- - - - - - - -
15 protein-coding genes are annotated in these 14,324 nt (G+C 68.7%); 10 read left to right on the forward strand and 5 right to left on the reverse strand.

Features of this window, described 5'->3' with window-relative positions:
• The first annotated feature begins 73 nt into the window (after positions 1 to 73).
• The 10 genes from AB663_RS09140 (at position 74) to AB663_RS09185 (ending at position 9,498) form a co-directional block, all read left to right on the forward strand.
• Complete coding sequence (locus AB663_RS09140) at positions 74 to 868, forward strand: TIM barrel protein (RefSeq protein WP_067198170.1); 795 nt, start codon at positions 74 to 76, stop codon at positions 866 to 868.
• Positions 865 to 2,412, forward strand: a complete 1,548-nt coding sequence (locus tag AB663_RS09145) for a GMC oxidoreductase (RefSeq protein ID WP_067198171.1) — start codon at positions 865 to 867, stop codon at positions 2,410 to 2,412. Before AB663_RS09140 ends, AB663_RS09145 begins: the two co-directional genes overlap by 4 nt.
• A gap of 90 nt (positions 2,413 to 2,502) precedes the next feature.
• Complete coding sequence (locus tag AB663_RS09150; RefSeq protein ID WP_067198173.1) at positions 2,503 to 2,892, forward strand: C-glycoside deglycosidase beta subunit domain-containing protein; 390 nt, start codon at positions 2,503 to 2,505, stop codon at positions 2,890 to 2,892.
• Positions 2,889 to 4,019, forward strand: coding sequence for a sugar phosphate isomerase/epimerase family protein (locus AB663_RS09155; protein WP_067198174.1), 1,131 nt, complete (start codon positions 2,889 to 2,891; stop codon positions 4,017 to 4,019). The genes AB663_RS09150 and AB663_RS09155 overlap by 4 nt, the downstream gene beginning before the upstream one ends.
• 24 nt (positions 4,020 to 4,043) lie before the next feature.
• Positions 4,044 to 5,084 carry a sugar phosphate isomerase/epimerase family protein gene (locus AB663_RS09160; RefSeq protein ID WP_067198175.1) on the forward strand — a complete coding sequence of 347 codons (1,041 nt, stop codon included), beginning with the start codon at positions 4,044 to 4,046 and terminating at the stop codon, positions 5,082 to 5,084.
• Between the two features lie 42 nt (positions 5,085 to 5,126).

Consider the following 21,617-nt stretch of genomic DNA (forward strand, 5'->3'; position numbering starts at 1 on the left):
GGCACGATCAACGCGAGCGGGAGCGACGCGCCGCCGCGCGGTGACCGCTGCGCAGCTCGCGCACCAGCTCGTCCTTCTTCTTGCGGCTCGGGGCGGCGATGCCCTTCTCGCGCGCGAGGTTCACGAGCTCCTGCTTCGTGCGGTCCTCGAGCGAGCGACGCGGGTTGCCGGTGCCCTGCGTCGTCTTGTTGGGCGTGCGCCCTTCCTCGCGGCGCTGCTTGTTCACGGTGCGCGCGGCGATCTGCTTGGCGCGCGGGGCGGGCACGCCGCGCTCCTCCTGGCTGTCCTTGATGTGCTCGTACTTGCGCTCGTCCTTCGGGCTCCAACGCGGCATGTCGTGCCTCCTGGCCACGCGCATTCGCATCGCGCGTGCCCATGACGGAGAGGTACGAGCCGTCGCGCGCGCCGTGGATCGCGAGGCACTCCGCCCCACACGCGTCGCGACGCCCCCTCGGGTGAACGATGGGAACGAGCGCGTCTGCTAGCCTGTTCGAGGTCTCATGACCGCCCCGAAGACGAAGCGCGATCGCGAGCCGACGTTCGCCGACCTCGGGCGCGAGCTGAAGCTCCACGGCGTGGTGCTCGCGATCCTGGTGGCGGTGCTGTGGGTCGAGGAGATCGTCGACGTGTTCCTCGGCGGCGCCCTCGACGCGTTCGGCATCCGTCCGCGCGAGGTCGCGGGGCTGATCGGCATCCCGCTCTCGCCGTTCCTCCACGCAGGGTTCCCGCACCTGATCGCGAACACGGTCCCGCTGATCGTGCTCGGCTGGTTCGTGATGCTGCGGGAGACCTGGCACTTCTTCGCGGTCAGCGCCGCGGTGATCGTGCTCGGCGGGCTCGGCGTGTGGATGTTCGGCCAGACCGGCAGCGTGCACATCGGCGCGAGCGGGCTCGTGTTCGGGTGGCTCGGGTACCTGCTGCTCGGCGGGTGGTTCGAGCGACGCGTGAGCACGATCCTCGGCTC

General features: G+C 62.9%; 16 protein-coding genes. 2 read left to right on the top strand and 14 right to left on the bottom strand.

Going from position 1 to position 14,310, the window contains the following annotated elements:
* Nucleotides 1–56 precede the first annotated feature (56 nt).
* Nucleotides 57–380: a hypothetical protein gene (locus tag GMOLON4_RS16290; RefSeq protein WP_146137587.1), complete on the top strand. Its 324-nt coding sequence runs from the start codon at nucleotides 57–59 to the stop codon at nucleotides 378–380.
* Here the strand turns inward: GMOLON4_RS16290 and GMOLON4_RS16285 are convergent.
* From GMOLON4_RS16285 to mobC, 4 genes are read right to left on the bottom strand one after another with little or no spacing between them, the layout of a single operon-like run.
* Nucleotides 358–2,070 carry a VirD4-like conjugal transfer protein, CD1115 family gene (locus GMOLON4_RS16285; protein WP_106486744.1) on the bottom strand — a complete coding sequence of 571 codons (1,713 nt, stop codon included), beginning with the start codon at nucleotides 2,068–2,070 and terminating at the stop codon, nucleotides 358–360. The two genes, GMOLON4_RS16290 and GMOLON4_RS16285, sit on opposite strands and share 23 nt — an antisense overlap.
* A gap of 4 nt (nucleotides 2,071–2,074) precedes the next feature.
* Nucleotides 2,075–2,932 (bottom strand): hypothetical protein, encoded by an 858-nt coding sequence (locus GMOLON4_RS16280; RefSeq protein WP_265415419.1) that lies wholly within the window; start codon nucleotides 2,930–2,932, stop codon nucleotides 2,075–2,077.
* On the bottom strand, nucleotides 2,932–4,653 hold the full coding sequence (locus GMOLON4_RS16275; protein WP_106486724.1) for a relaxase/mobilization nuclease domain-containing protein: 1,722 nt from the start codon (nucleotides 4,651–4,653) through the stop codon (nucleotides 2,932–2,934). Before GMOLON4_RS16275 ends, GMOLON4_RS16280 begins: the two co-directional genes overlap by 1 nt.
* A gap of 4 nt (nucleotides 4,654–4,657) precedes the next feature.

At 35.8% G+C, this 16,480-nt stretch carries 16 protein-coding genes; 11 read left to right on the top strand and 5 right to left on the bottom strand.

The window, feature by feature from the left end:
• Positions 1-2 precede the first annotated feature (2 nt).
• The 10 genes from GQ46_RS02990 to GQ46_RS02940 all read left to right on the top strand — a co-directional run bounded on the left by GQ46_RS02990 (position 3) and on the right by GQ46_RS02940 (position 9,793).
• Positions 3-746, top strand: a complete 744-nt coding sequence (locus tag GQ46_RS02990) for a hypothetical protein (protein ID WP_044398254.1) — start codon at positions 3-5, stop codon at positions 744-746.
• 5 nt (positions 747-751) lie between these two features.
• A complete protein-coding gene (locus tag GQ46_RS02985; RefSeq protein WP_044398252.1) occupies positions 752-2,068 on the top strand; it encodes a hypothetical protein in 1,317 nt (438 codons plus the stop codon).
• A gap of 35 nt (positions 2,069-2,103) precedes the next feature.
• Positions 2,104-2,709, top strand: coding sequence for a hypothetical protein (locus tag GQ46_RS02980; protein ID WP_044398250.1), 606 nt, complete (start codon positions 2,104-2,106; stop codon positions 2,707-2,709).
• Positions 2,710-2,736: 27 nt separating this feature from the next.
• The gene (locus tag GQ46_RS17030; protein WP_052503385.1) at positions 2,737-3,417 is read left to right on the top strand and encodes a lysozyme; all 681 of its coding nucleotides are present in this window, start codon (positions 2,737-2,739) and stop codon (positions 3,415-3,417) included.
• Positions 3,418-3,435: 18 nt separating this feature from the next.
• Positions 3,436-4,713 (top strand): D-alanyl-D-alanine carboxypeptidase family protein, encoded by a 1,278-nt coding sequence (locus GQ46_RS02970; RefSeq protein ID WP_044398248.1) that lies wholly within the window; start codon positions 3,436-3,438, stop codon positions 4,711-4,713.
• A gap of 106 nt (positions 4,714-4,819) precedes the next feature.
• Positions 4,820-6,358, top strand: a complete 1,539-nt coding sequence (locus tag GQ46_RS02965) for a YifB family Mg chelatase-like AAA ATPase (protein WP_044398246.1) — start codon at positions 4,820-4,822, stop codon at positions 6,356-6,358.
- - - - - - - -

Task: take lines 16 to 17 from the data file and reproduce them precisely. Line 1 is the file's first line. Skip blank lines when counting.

Going from position 1 to position 14,310, the window contains the following annotated elements:
* Nucleotides 1–56 precede the first annotated feature (56 nt).